Thank you dear June. I’m praying Joe has good results with his next cystoscopy. Praying for you, too. Have a blessed day! 🙂

  • Barbara Harper
    Posted at 19:36h, 10 March Reply

    How kind of our Father to send a turkey to brighten your day and send you to brighten the technician’s day.

    • Melissa G. Henderson
      Posted at 19:54h, 10 March Reply

      Amen. I love how the Father sends us messages to brighten the day and also, helps us to brighten the day of others. Have a blessed day! 🙂

  • karentfriday
    Posted at 00:07h, 12 March Reply

    The welcoming turkey is so funny. And love this thought, “We may never know what another person is experiencing in life.” I try to keep this in mind at stores and restaurants, etc.

    • Melissa G. Henderson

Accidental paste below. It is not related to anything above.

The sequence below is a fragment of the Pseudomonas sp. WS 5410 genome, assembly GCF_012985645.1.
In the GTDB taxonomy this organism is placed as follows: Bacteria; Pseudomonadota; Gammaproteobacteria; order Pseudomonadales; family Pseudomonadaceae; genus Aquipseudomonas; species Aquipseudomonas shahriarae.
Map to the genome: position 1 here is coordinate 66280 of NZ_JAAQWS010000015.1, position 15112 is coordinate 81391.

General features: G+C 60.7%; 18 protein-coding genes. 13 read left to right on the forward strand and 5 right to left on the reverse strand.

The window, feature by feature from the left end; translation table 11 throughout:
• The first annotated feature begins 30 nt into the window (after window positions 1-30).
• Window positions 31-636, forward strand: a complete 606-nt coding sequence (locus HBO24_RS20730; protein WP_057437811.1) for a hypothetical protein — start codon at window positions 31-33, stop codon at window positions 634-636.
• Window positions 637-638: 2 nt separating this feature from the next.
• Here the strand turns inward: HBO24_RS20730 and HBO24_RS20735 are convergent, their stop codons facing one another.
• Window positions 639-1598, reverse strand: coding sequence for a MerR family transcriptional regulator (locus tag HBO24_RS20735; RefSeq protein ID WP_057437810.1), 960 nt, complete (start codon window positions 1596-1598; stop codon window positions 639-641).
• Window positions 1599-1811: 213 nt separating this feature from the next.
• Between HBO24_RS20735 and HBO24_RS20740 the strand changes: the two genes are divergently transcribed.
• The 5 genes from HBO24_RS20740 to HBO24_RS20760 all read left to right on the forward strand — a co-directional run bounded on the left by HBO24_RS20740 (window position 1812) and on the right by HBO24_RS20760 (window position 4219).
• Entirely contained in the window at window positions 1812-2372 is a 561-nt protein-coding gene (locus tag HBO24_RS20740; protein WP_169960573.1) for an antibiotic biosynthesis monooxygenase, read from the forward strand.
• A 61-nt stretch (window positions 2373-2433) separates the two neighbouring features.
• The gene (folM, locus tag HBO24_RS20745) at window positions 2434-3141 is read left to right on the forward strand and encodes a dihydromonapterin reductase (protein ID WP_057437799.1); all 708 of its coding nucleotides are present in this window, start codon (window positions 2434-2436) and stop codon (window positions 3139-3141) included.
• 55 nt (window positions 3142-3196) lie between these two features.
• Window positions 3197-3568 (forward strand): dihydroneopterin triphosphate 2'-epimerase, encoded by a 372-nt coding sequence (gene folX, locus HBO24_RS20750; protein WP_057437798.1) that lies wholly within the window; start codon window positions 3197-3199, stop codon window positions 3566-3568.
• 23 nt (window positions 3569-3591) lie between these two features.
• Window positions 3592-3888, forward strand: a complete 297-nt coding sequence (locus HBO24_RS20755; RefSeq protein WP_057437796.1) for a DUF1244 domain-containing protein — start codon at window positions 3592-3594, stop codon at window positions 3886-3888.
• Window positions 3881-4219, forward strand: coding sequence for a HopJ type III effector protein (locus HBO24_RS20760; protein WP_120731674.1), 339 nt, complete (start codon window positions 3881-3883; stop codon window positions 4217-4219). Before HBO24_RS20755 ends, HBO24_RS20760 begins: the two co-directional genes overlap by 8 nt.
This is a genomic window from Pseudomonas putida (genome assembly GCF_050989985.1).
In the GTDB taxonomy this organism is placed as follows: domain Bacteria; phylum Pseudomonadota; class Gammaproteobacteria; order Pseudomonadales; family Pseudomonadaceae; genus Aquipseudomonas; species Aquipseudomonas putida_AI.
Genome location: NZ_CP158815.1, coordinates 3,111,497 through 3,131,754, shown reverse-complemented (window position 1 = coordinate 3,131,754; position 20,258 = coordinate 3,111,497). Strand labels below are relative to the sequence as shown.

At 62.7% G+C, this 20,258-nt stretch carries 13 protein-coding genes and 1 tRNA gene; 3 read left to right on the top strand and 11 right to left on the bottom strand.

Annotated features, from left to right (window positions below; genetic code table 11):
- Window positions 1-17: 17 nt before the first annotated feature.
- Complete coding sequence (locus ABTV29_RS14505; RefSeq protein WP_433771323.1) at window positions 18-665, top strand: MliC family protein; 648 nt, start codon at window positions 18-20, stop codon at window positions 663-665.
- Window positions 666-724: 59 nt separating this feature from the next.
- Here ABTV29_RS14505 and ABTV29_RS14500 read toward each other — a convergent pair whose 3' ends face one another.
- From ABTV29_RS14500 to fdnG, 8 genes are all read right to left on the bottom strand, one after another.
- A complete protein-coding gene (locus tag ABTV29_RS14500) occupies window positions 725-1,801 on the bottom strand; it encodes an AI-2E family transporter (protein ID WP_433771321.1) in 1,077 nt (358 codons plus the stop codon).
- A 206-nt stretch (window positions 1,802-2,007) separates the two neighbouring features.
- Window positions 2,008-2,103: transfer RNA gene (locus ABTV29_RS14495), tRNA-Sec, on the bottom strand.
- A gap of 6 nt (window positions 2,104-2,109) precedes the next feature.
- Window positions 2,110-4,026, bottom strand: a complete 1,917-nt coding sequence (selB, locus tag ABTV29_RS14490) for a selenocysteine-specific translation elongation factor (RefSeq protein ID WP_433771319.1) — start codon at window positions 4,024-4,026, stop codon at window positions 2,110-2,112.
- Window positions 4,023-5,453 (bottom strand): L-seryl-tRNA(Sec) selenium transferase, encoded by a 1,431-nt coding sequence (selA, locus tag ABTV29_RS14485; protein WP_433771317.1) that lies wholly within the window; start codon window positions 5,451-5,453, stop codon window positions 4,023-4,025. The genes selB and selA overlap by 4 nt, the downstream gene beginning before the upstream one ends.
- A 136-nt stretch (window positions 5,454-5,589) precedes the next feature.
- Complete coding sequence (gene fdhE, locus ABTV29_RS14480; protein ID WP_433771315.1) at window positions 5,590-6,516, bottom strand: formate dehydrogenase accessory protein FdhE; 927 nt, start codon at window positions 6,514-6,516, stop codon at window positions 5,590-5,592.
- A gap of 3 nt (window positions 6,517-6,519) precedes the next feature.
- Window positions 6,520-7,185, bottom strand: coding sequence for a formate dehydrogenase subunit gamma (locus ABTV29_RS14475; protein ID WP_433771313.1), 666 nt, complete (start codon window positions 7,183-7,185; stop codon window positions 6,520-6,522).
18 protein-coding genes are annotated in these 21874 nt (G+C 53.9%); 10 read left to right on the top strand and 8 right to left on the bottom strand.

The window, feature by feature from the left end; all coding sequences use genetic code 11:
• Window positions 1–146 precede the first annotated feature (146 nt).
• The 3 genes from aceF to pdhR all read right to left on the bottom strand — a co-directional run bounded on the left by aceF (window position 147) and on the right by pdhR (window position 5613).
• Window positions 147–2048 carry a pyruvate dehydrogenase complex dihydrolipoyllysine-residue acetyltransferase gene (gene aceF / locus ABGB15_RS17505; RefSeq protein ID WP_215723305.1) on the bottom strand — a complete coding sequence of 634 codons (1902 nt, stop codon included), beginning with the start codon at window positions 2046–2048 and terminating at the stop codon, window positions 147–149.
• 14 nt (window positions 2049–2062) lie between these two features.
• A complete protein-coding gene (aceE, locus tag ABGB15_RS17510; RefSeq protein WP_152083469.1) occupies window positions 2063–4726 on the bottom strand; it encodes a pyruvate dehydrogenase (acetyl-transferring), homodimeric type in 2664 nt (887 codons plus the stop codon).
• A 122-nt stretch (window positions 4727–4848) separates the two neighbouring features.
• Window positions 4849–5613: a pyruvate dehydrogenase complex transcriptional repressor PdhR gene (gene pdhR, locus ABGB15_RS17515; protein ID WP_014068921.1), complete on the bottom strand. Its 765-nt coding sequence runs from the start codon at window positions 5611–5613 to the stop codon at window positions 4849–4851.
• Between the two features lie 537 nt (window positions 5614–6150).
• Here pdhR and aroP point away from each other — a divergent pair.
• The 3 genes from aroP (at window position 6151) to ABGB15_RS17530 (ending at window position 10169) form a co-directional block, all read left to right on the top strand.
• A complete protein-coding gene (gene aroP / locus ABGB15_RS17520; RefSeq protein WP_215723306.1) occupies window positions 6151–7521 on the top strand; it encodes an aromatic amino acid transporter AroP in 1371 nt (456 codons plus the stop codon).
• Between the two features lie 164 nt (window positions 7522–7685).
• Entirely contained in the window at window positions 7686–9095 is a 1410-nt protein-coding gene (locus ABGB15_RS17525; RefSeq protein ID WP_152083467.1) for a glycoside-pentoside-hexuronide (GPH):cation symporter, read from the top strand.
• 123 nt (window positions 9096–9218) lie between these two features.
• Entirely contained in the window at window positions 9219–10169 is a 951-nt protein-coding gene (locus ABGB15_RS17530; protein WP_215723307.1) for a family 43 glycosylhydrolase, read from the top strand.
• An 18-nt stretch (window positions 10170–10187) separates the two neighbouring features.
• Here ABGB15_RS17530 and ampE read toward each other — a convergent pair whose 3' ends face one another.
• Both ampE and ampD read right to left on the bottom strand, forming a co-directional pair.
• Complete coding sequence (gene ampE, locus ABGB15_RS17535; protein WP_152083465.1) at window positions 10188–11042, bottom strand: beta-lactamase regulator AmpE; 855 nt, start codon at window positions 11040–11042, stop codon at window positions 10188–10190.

Posted at 14:18h, 12 March Reply

      Thank you Karen. We are all experiencing something, whether good or bad. A smile and cheerful attitude can truly help. Have a blessed day! 🙂

  • Lynn J Simpson
    Posted at 02:54h, 12 March Reply

    A wild turkey “welcome” in a parking lot? You won’t see that in my neighbourhood! lol! What a blessing your kind words were to the medical technician. Thank you for the reminder to be kind and welcoming, even to those who may make us uncomfortable during a medical procedure!

    • Melissa G. Henderson
      Posted at 14:19h, 12 March Reply

      Thank you Lynn. We have turkeys, alligators, lizards, and more here in the Lowcountry of SC. haha! Have a blessed day! 🙂

  • Jessica Brodie
    Posted at 22:39h, 13 March Reply